Jesus used hyperbole in that verse. If he meant it literally, how would we refer to our human fathers? The New Testament letters are filled with examples of spiritual father-son and father-child relationships. Consider Paul’s calling Timothy and Titus his sons (1 Corinthians 4:17; 1 Timothy 1:2; 2 Timothy 1:2; Philippians 2:22; Titus 1:4). Paul tells the Corinthian Christians (1 Corinthians 4:14-15): “For though you have countless guides in Christ, you do not have many fathers. For I became your father in Christ Jesus through the gospel.”

Brendan Byrne, S.J. (Lifting the Burden: Reading Matthew’s Gospel in the Church Today) reminds us that Matthew is also addressing us Christians, warning us of hypocrisy: “Underlying the polemic of Matthew 23 and emerging expressly in vv. 8-12 is a warning: ‘This is not how it must be among you!’ The words of Jesus are an admonition to the Christian community and as such remain addressed by the living Lord to the Church. Though the chapter must be read with great sensitivity in regard to Judaism, we cannot simply say, ‘Oh, it’s all about back there. It doesn’t apply to us!’”

Chapters 24-25:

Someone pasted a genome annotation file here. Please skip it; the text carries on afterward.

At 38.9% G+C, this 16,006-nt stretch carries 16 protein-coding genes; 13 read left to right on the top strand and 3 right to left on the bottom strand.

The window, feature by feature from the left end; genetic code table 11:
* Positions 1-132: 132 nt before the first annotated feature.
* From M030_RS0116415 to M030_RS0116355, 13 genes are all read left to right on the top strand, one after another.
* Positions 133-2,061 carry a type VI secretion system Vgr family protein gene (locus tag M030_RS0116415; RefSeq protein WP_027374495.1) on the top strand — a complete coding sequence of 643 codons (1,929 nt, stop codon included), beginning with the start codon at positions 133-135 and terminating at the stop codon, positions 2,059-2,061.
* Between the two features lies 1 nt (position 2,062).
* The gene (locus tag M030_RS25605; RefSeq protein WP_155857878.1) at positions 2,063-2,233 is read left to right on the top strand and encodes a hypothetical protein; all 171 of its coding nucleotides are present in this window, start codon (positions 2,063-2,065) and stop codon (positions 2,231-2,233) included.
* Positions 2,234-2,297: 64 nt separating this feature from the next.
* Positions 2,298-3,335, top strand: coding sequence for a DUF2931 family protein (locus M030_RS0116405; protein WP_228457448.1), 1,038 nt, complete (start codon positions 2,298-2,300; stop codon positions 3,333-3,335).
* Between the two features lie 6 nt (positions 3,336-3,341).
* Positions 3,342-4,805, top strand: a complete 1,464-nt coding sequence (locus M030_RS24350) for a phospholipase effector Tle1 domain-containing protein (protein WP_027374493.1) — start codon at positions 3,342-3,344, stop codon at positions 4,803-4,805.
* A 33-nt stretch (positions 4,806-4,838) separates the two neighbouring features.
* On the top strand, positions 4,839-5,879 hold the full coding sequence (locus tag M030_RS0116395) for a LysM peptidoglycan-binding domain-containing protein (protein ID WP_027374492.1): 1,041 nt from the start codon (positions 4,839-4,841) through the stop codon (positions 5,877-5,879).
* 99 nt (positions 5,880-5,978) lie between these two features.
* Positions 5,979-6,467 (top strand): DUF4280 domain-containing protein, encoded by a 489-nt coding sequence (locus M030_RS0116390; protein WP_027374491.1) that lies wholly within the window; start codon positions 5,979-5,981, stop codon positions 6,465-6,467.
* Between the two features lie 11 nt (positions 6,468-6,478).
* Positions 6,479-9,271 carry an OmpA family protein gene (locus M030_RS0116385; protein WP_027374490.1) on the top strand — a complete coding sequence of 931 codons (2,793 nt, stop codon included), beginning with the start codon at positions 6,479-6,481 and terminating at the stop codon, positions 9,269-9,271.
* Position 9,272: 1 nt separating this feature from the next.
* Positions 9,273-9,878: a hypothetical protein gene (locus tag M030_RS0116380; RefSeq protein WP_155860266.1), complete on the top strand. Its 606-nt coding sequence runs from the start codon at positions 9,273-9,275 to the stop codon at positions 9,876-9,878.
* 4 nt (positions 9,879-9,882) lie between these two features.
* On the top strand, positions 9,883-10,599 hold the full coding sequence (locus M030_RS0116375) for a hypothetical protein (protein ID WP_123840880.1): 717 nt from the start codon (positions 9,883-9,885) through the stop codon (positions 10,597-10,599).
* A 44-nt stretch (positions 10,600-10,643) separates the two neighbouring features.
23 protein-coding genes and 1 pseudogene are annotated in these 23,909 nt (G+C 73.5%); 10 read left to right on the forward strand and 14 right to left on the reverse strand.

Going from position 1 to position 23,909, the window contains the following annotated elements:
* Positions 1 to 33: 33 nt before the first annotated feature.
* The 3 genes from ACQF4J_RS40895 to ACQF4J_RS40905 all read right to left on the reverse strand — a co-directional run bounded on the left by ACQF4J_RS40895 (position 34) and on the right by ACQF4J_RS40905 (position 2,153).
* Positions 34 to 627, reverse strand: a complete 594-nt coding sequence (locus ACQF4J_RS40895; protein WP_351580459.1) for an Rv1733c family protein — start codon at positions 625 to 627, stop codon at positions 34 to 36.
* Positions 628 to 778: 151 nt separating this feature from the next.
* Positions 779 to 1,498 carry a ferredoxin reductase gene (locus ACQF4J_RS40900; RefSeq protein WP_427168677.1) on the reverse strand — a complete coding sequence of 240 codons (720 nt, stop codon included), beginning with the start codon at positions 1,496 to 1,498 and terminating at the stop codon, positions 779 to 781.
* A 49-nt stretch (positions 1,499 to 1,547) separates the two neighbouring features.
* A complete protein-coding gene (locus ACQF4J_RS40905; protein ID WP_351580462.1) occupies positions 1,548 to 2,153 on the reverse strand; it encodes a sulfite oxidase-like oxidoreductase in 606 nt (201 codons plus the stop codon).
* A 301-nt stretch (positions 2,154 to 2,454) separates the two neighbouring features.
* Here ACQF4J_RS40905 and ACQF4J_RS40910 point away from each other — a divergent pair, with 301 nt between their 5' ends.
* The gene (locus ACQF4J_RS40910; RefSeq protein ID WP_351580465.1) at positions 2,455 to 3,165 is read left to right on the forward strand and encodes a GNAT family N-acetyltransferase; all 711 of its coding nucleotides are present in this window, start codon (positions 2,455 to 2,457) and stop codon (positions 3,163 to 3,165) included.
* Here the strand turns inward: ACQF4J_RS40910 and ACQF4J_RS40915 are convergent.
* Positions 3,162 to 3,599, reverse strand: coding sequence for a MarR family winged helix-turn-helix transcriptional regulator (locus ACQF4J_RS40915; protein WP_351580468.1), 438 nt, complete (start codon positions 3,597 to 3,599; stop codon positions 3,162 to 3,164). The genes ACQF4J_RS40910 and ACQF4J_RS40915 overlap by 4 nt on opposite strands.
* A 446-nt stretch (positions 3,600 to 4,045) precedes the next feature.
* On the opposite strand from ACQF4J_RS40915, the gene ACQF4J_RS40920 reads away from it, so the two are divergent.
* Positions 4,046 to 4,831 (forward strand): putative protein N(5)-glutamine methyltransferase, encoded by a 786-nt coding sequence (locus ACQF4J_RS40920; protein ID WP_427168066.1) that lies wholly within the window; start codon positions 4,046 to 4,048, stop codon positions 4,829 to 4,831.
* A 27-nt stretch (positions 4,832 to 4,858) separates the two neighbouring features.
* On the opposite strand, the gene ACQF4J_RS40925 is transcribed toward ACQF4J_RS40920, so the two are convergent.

Jesus’ final discourse

The Second Coming - Harry Anderson

The Second Coming - Harry Anderson

In the first three verses of chapter 24, Jesus leaves the Temple and goes to the Mount of Olives. There are echoes here of Ezekiel 11:22-24. In that passage the divine glory departs from the Temple to “the mountain east of the city,” that is the Mount of Olives, where Jesus gives his final discourse. In this final address Jesus uses standard apocalyptic terminology to speak of both the fall of Jerusalem and the Temple and also the coming of the Son of Man at the end of time.

Today we look back to the passion, death and resurrection of Jesus, but his Second Coming is not our daily focus. In the first century, the opposite was true, the return of Christ being constantly expected. By the time Matthew wrote his gospel, the delay in Jesus’ return was raising questions. Daniel J. Harrington, S.J. (The Gospel of Matthew, volume 1 of the Sacra Pagina Series) suggests the following dialogue.

Matthew’s Jewish opponents: “When is he [the Son of Man] going to come? You say in ‘this generation.’ Well, where is he? In fact we are skeptical about the whole business of apocalyptic scenarios and timetables, to say nothing about the Son of Man.” Matthew and his community might respond that no one knows the precise time of the Son of Man’s coming. But their answer would be, “Watch, therefore, because you do not know in what day your Lord is coming.” Uncertainty about the time of the Second Coming is blended with the need for constant watchfulness. This has been the Church’s position throughout the centuries.

The parables of the thief and of the two servants emphasize the need for watchfulness, making it a criterion for the judgment. The final parable of the sheep and goats makes the corporal works of mercy the criterion. Of this we can be sure: Christ will come again.